Money for social housing, not home-buyer grants, is the key to construction stimulus [The Conversation, 1 June] On the eve of the Federal Government’s recent announcement of its HomeBuilder stimulus package, the Grattan Institute’s Brendan Coates makes a strong case for the stimulus to be directed towards more social housing, rather than what it turned out to be. Coates argues that grants of the type which the government ultimately came up with provide little economic gain to the economy (because the relevant spending, such as home renovations, is already underway and doesn’t need to be stimulated) and tend not to make housing more affordable (as they are typically passed through into higher prices for those availing of them). Coates applauds initiatives such as the GFC-era Social Housing Initiative, under which 19,500 social housing units were built and another 80,000 refurbished, over 2 years, at a cost of A$5.2 billion, and which produced a quick and significant spike in construction activity, as was intended. Coates points to the need to tackle the growing scourge of homelessness. Building more social housing would most directly help address that problem for those amongst our most needy. See also: HomeBuilder: a missed opportunity to fix social housing [Macrobusiness, 5 June], HomeBuilder might be the most complex least equitable construction jobs program ever devised [The Conversation, 5 June], Building more social housing will save almost 20,000 jobs a year: SGS Economics [The New Daily, 3 June] and Coronavirus: Pundits divided on home-owner grants [The Canberra Times, 3 June]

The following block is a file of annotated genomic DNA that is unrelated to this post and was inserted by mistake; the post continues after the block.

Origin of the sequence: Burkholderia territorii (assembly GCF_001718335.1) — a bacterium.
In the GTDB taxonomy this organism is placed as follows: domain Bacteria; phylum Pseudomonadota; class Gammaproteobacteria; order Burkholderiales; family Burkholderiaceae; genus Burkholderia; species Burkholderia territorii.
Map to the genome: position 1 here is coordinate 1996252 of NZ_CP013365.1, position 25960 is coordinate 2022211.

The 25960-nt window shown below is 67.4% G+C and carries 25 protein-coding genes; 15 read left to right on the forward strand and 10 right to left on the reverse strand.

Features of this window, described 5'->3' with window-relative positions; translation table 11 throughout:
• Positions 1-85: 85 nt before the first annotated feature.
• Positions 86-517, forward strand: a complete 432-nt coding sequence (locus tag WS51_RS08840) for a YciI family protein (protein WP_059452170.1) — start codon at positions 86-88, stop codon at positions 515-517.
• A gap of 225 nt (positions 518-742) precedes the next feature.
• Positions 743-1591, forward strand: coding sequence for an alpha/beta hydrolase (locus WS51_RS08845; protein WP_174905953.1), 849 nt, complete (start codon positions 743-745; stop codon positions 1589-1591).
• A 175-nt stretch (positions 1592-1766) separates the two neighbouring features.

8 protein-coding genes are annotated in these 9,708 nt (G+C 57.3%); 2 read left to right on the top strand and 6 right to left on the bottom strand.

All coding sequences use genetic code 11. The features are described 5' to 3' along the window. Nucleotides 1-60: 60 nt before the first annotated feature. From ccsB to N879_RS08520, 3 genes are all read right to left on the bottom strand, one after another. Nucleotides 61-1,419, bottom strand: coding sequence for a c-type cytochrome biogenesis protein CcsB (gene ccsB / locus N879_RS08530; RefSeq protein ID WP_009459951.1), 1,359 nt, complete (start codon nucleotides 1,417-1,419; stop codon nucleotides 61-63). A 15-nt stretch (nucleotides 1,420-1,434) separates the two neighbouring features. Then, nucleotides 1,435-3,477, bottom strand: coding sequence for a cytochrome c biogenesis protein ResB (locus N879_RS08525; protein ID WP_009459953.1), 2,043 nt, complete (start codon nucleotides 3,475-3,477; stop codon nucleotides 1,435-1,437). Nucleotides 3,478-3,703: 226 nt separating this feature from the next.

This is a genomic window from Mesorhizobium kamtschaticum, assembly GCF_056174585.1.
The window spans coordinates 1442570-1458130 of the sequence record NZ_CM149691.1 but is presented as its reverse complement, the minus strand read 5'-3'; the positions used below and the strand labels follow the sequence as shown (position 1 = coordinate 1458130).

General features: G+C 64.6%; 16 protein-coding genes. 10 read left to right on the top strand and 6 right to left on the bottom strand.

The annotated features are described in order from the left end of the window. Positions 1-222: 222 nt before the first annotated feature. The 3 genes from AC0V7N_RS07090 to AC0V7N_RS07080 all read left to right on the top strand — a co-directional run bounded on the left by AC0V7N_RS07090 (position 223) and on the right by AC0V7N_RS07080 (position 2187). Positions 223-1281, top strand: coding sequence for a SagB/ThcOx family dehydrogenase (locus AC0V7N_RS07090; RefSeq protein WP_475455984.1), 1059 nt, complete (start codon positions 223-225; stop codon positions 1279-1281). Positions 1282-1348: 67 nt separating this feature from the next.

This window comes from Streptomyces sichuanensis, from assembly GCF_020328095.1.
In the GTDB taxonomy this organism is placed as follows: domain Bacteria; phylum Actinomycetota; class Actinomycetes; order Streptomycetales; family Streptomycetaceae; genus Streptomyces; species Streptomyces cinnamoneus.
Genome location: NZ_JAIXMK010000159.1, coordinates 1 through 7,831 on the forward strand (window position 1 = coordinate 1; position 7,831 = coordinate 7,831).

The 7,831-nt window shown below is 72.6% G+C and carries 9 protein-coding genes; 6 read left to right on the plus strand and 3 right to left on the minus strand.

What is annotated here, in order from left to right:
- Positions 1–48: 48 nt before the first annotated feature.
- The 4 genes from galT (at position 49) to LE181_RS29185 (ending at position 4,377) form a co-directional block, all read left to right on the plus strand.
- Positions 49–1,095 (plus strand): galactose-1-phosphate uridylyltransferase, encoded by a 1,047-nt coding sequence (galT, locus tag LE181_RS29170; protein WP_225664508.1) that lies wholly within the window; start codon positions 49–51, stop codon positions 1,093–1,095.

Why the COVID Commission must back social housing stimulus [Pearls and Irritations, 3 June] UNSW Professor, Hal Pawson, calls for the Nev Power led National Covid Coordination Commission (NCCC) to advocate for a social housing stimulus investment program. He bemoans what he and others perceive to be the NCCC’s excessive focus on the promotion of a “fossil-fuelled medium-term industrial strategy tailored to mining interests”. One recent program that Pawson instances is the Social Housing Acceleration and Renovation Program (SHARP), a 3-year initiative to construct 30,000 social rental units across Australia, which he says would begin to address the 25 years of disinvestment in Australia’s stock of public and community housing. Restarting social housing investment can, according to Pawson, be easily justified as a social priority in a country where homelessness rose by 30% in the decade to 2016, and where private rentals are increasingly unaffordable. Importantly, he notes that there is a good economic (ie. not just social) case for government to invest in social housing. For example, “The typical annual impost on health, justice and other budgets linked to a chronic rough sleeper exceeds the unit cost of providing that same person with supportive social housing.” See also Australia can, and must, build the post-pandemic recovery with more social housing [Pearls and Irritations, 22 May], which provides more detailed information about SHARP.